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This Morning Advices were received from Major General Nugent …


Printer / Publisher: Dublin Castle George Grierson
Volume Number:     Issue Number: 
No Pages: 2
This Morning Advices were received from Major General Nugent … page 1
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This Morning Advices were received from Major General Nugent …

Date of Article: 16/06/1798
Printer / Publisher: Dublin Castle George Grierson
Address: Printer to the King's Most Excellent Majesty, Dublin
Volume Number:     Issue Number: 
No Pages: 2
Sourced from Dealer? No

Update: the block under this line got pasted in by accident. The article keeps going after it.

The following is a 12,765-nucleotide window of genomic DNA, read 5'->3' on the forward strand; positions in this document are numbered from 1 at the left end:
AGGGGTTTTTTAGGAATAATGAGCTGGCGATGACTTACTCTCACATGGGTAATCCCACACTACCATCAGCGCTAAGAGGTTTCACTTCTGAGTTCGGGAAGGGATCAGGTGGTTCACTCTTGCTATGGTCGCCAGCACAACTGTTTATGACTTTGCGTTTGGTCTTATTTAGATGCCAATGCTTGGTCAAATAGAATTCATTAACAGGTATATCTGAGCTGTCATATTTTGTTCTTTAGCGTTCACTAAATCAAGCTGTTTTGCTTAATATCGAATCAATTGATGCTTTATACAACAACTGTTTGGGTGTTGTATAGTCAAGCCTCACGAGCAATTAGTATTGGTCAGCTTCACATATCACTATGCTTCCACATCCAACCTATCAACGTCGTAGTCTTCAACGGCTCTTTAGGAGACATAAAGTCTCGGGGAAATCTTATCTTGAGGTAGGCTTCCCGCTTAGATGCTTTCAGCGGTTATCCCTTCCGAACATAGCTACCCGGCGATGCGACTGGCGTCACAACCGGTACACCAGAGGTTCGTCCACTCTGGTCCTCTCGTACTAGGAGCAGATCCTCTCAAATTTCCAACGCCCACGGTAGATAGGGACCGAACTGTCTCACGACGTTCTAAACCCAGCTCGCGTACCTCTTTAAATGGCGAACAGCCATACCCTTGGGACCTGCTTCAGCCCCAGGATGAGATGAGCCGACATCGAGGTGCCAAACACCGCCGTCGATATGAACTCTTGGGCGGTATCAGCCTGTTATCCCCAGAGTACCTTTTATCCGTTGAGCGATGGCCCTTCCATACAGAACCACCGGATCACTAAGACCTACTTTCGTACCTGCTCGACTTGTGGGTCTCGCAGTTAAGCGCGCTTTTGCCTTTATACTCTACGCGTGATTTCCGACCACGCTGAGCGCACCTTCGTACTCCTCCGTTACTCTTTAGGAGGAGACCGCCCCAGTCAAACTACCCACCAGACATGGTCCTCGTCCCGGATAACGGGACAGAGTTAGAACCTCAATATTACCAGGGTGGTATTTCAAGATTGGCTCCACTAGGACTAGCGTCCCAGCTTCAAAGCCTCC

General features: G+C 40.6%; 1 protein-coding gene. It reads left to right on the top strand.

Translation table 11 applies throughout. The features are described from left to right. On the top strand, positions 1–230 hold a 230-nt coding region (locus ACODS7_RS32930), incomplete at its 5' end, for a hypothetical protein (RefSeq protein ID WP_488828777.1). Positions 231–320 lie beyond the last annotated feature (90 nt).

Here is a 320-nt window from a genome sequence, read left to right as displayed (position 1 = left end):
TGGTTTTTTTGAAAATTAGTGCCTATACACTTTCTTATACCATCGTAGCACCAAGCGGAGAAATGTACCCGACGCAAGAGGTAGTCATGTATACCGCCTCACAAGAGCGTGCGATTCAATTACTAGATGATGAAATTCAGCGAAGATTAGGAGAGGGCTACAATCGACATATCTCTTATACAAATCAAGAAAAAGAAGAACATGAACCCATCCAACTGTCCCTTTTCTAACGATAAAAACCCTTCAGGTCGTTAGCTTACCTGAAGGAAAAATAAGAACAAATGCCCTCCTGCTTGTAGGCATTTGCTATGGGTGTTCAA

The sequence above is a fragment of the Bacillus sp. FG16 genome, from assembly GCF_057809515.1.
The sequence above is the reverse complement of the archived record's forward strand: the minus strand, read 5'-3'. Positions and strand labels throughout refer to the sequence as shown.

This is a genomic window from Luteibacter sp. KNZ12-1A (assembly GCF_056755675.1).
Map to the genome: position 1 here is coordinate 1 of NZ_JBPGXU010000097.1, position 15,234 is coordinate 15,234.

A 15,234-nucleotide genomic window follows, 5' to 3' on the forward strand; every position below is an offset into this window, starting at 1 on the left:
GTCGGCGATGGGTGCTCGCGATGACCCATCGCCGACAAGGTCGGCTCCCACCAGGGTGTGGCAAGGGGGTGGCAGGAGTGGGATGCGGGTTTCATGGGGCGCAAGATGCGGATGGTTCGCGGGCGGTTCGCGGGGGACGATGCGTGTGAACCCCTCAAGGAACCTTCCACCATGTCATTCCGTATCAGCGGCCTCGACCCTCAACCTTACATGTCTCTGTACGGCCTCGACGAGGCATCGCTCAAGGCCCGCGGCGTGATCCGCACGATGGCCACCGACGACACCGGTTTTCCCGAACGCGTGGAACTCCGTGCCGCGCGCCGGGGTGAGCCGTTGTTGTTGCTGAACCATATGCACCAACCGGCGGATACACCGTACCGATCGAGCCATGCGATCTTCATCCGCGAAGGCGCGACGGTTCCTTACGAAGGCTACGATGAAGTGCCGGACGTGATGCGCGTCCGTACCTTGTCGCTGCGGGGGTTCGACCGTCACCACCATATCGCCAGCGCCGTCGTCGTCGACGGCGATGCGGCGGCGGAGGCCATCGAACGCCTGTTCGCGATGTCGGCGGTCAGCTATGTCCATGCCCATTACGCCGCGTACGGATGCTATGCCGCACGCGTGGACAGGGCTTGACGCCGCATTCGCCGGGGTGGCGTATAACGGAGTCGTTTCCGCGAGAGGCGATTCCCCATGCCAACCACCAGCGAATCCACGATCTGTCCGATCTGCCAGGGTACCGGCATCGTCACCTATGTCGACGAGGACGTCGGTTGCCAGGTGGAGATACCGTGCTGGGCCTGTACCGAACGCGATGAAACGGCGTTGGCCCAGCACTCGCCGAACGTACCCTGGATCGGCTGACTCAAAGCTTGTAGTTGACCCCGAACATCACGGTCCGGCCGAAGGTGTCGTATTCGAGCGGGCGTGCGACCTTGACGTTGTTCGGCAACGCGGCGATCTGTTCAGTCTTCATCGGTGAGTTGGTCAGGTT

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DUBLIN CASTLE, 16th June, 1798. - THIS Morning Advices were received from Major General Nugent. By them it appears, that the REBELS, who had been defeated at Ballynahinch, have peti- tioned for Pardon, and offered to Surrender up all their Arms and Ammunition. The Major General, in Reply, promised to accept their Submission, on the Con- dition of their giving up their Leader, Munroe, and the other principal Traitors who had instigated them to their late wicked Practices. They were to sur- render by twelve o'Clock on the fifteenth. Munroe was, however, taken by General Nugent early on that Morning. Major General Nugent, alluding to the. Affair at Ballynahinch, states the Loss of the REBELS to have exceeded five hundred Men, and that many have been since made Prisoners. The General particularly states his Acknowledgments for the Services of Major General Barber. He mentions also, with great Satisfaction, the Conduct of Mr. Boyd, of Bally- castle Mr. Mc. Naghten had sent to warn him of his Danger, which induced him to retreat on Friday last to Coleraine, where he collected the Dursevenich and Giant's Causeway Corps, with which, together with his own, he returned to Ballycastle, and beat the REBELS out of the Place, and he is now proceeding to punish them between that Town and Glenarm. Captain Stewart, of the Glenarm Yeomanry, and Captain Matthews, of the Portaferry Yeomanry, have behaved uncommonly well in repulsing large Bodies of REBELS, who attacked them with great Fury — . General Nugent speaks generally of the Conduct of all the Yeomanry in his District in the warmest Terms of Approbation, and mentions that he has thanked them all. A more full Account of the Action at Arklow having been received from Major- General Needham, it is here subjoined : " Arklow, 10th June, 1798, Half past Five, A. M. " SIR, " AT three o'Clock, P. M. Yesterday, the REBEL ARMY presented itself at my Out- Poft, in very great Numbers. " They approached from Coolgreeny- Road, and along the Sand- Hills on the Shore, in two immense Columns, while the Whole of the intermediate Space, embracing my entire Front, was crowded by a Rabble armed with Pikes and Fire- Arms, and bearing down on me without any regular Order. The Position I had chosen was a very strong one, in Front of the Barrrack. As soon as the Enemy approached within a short Distance, we opened a heavy Fire of Grape, which did as much Execution as from the Nature of the Ground, and the strong Fences, of which they possessed themselves, could have been expected. This continued incessantly from Six until Half past Eight o'Clock, when the Enemy desisted from their Attack, and fled in Disorder on every Side. The Numbers killed have not been ascertained. Our Loss is in- considerable, and no Officer is wounded. " Colonel Sir Watkin W. Wynne, with some of the Fourth Dragoon Guards, and Fifth Dragoons, and Part of his own Regiment, and the Yeomanry, charged the REBELS most gallantly, and routed a strong Column of them attempting to gain the Town by the Beach. Colonel Maxwell offered his Ser vices to burn some Houses in his Front, near the End of the Action, and ef- fected [ 2 ] fected It most handsomely, and without Loss. Colonel Skerrett, of the Dur- ham Fencibles, on whom the Brunt of the Action fell, acted in the most Spi- rited and determined Manner as did also Colonel O'Hara, who commanded the Antrim, and covered the Road on my Right. The Coolness and good Con- duct of Colonel Cope, of the Armagh, does him infinite Credit; and it is with the most real Satisfaction I add, that the Zeal and spirited Conduct of the Yeomanry Corps were every Thing I could with. " To Lieut. Colonel Blackwood, of the late 33d Dragoons, and Lieutenant Colonel Cleghorn, of the Heath, who did me the Honour to serve with me upon this Occasion, I am indebted for the most essential Services, and I am happy thus to acknowledge my Obligation to them both ; and of the spirited Exertions of Mr. Whaley, I cannot speak too highly. I must, in Justice to my Aid- de- Camp, Captain Moore, of the Fourth Dragoon Guards, and Major of Brigade Captain Needham, Ninth Dragoons, mention their great Alertness. To the Activity and Information of the former I am much indebted, and he will detail to you all other Particulars. ( Signed) " FRANCIS NEEDHAM." " P. S. Upon Searching the Fields and Cabins in the Line which was taken by the REBELS in their Retreat, it appears their Loss could not have fallen short of near one Thousand Men." DUBLIN: Printed by GEORGE GRIERSON, Printer to the King's Most Excellent Majesty — 1 . 1 o, > A J V> ft"
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